• Use over-the-counter pain medications (such as ibuprofen or acetaminophen) to relieve pain.

Keeping Kids Safe Around Cleaning Products

With spring cleaning underway, the American Cleaning Institute and Safe Kids Worldwide have teamed up to remind parents and caregivers to be especially attentive about keeping cleaning products out of the reach and sight of children.

Here are three tips to help parents keep kids safe around liquid laundry packets and other cleaning products:

  • Store household products out of children’s reach and sight. Young kids are often eye-level with items on counters and under kitchen and bathroom sinks, so keep cleaning supplies, laundry packets, hand sanitizers and personal care products where children can’t reach them.
  • Keep cleaning products in their original containers and read product labels. Use and store products according to the product label. Kids can get into things quickly, so remember not to leave cleaning products or personal care products unattended while you are using them.
  • Save the Poison Help number in your phone and post it visibly at home: 1-800-222-1222. Specialists at poison control centers provide free, confidential, expert medical advice 24 hours a day. They can answer questions and help with poison emergencies.

Once you are done using cleaning products, make sure you carefully dispose of empty cleaning containers. To protect children, pets and garbage handlers, replace caps first, then discard in a sealed recycling bin or garbage container.

Happy Cleaning!

Decreasing Salt in a Child’s Diet

Did you know that most children eat as much salt as adults? This bad habit can lead to health problems, like hypertension, later in life. In fact, many young people are already being diagnosed with hypertension or pre-hypertension. As a parent, it’s your job to take the lead, change your child’s diet and move away from restaurant and processed foods.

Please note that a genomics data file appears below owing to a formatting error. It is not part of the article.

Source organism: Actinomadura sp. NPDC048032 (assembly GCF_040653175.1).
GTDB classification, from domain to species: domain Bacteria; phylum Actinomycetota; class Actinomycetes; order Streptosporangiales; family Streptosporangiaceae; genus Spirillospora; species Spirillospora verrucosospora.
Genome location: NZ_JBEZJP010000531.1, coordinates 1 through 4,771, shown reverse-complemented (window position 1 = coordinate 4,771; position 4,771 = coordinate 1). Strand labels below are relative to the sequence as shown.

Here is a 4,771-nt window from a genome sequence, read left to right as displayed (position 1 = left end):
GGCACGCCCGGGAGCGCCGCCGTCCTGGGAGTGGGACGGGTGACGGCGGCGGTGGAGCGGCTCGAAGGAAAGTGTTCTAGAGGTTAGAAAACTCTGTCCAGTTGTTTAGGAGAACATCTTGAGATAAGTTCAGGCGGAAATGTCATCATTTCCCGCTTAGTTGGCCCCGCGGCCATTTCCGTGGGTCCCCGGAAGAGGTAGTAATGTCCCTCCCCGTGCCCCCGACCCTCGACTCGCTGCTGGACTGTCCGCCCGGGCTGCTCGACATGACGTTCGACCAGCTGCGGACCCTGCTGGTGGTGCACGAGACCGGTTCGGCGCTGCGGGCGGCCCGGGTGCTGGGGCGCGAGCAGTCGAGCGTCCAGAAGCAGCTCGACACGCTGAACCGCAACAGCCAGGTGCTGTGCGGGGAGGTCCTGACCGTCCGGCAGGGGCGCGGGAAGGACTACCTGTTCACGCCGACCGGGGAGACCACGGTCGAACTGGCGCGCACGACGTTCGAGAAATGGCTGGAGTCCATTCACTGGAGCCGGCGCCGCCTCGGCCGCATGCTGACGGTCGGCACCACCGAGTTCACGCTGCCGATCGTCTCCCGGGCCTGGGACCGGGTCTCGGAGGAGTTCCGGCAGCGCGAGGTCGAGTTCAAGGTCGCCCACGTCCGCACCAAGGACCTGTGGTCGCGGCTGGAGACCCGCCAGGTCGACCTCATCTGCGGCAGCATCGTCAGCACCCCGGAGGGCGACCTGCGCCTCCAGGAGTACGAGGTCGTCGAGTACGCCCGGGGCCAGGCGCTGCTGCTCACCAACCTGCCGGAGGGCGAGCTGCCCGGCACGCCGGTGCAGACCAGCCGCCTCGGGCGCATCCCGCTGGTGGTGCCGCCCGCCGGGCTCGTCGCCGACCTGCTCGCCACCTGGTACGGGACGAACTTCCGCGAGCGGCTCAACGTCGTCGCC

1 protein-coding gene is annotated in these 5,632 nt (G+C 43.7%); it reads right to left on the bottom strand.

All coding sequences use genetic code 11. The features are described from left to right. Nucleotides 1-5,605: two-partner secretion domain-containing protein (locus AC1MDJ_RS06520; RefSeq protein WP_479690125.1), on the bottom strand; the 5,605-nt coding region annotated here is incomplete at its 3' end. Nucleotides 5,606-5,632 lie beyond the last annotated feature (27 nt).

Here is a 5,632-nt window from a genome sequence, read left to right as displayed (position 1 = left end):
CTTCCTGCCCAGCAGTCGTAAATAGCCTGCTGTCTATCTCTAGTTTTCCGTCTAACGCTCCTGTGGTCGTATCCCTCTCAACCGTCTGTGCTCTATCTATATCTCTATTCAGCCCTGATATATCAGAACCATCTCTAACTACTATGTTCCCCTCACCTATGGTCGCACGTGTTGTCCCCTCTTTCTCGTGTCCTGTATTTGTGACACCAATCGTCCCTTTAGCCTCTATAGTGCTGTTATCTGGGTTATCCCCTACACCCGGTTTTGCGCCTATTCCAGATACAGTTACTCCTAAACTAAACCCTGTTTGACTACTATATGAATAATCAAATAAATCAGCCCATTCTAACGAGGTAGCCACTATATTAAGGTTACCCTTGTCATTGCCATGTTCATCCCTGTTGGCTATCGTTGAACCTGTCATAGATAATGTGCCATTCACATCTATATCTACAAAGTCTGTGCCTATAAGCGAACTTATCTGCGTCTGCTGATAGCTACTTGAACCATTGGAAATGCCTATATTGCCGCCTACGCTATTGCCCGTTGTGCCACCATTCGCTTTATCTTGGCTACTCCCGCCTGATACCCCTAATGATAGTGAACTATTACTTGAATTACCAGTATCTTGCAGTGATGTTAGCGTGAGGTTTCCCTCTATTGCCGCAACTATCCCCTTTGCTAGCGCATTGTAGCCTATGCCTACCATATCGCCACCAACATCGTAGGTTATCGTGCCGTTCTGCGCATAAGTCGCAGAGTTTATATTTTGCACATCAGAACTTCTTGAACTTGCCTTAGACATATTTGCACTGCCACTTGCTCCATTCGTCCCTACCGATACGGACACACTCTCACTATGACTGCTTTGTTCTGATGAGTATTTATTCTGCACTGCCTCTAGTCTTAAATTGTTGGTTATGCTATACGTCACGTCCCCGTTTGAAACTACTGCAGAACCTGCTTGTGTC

Children’s diets should not exceed 2,300 milligrams of sodium a day, so parents need to be extra careful about reading labels and choosing the lowest sodium options. It takes the whole family to get involved and move away from processed foods, which are surprisingly high in salt.

Magnesium and potassium, on the other hand, are inversely related to sodium intake, and are protective in blood pressure. A great way to try to decrease the salt – and increase these important nutrients – in your diet is to try to eat natural foods, like fruits and vegetables, which are high in magnesium and potassium.

To paraphrase Michael Pollan, who wrote The Omnivore’s Dilemma, “don’t eat anything your great grandmother wouldn’t recognize as food and eat nothing that wouldn’t rot. Eat food. Not too much. Mostly plants.”